In this novel by Lilliam Rivera, Margot Sanchez, age 15, wants more than anything in the world to fit in at her posh prep school in New York. When she arrived there last year, her style was all wrong and she was miserable without any friends. She had to do something. So what if she racked up $600 of clothes on her father’s credit card, while the coolest girls in school were styling her? She can’t understand why her parents are forcing her to work at their grocery store in the Bronx to pay the money back. Surely there is a way she could learn her lesson and still spend her summer with Serena and Camille (and especially Nick) in the Hamptons. Right?… Right???
Apparently not. So Margot (aka Princesa) starts as a stock girl (ewww!) and slowly works her way up to the deli counter (ewwww!) and mopping the juice spill on aisle nine (ewwww!) all the while desperately trying to maintain her reputation with her school friends (I’m the social media manager for my dad’s chain of supermarkets!)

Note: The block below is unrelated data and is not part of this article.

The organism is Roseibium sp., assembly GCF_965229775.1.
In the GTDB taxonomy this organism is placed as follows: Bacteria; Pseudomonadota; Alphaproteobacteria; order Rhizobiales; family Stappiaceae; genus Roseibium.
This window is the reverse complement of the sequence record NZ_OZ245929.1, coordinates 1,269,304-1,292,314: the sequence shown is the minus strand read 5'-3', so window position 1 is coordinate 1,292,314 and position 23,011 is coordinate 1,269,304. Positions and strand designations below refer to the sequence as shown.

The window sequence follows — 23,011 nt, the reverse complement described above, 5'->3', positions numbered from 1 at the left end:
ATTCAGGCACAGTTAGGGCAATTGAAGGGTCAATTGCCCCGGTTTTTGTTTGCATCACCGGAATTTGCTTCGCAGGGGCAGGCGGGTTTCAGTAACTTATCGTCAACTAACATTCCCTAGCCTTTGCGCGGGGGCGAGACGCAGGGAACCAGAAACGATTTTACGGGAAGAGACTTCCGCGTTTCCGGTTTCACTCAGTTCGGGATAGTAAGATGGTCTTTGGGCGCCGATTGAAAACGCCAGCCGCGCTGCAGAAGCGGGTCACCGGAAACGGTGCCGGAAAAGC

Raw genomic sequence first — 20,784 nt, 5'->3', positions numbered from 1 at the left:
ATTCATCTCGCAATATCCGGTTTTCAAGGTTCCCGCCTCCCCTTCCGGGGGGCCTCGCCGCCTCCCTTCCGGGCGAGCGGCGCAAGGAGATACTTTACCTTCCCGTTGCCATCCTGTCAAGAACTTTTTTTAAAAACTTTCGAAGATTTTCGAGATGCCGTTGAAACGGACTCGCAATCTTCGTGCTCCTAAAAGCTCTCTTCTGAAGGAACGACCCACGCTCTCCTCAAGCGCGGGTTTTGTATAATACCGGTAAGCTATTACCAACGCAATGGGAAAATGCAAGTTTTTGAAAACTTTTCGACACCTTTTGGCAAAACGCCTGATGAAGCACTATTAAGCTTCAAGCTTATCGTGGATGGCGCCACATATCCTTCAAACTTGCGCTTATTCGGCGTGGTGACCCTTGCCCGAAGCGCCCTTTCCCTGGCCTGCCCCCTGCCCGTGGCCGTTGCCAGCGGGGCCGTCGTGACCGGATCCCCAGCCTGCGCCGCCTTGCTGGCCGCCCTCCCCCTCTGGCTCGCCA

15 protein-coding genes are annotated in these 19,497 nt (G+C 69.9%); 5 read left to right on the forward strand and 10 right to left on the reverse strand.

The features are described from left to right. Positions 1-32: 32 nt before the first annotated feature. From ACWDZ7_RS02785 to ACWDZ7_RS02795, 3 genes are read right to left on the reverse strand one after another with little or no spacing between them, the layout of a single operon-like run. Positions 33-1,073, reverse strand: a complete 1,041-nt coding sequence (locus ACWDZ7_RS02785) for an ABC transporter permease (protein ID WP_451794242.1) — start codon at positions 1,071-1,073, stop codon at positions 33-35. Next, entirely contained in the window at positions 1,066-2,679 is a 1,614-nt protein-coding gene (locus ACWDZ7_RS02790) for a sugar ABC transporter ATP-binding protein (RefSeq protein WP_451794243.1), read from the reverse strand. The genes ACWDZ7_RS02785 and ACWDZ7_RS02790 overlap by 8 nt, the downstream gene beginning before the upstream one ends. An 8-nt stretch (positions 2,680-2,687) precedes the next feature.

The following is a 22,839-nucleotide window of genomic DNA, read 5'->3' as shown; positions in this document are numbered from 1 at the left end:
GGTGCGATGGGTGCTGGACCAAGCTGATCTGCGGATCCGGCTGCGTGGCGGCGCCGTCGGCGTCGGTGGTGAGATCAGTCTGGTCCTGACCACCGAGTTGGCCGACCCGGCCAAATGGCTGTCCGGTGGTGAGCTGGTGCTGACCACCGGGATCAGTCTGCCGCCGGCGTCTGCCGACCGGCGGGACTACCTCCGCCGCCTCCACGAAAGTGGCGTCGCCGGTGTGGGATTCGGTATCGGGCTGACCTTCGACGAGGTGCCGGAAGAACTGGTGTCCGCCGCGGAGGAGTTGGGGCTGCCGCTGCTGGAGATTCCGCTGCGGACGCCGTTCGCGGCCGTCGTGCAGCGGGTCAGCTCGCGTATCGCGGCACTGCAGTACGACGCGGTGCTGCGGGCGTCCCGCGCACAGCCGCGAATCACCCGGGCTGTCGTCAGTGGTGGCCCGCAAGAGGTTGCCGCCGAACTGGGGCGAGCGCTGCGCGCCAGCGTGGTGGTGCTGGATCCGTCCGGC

But things rapidly get more complicated than this frankly Disney Channel setup. Spending time with her family instead of her friends forces her to notice that her parents don’t get along very well and that her older brother is acting weird about money and women. She meets Moises, a young community activist whose troubled past doesn’t stop him from wanting to transform his neighborhood, and whose ideas about race and class and gentrification are directly opposed to what her parents have told her all her life. She begins to feel uneasy about Elizabeth, her best friend from elementary and middle school, whom she ditched for her new cool prep school friends. And she begins to wonder about where she gets her own values, and whether she can decide them for herself, and maybe make a world where honesty is more important than marketing.
At first, I wasn’t sure how much I was going to enjoy this book. It seemed simplified and a little flat. But the longer I read, the more Rivera let her characters wind around where they wanted to go, making mistakes, trying to find their way through what are honestly very complex problems. I wound up thoroughly enjoying the novel as well as its setting in the Bronx, and I’d recommend it to you, too.